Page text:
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Dysfunctional self-talk associated with eating disorder severity and symptomatology.

Authors
  • Scott, Ned1
  • Hanstock, Tanya L2
  • Thornton, Chris3
  • 1 Clinical Psychology Program, School of Behavioural, Cognitive and Social Sciences, University of New England, Armidale, NSW 2351, Australia. , (Australia)
  • 2 Clinical Psychology Program, School of Behavioural, Cognitive and Social Sciences, University of New England, Armidale, NSW 2351, Australia ; School of Psychology, University of Newcastle, Callaghan, NSW 2308, Australia. , (Australia)
  • 3 The Redleaf Practice, Wahroonga, NSW 2076, Australia. , (Australia)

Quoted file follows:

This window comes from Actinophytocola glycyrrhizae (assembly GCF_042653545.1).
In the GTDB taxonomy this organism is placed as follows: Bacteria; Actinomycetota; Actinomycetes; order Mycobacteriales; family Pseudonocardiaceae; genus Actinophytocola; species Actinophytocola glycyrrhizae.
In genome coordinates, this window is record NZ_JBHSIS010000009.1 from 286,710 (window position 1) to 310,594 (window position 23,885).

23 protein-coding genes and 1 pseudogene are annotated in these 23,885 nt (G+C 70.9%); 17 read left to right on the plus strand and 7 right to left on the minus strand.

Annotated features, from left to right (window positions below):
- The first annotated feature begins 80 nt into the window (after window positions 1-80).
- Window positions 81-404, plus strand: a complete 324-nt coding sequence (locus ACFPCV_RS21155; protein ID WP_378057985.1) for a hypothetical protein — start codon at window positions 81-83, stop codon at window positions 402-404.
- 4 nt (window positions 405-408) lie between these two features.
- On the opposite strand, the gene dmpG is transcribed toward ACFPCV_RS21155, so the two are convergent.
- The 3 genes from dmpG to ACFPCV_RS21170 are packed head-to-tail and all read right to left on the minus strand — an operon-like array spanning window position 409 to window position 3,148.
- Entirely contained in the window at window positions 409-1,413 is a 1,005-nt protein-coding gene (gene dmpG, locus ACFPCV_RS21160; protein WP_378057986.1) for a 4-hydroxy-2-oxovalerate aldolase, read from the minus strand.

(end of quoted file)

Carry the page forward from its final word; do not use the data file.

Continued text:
Type
Published Article
Journal
Journal of eating disorders
Publication Date
Jan 01, 2014
Volume
2
Pages
14–14
Identifiers
DOI: 10.1186/2050-2974-2-14
PMID: 24917933
Source
Medline
Keywords
License
Unknown

Abstract

Close examination of the 'abusive relationship' component suggests a need to loosen the connection between negative appraisals of the abused self and the abusive voice of the ED so that the former can fulfil their potential as a force for change. Further, in seeking to counter the impact of the ED voice, it is suggested that the seducer and abuser roles require primary clinical focus.

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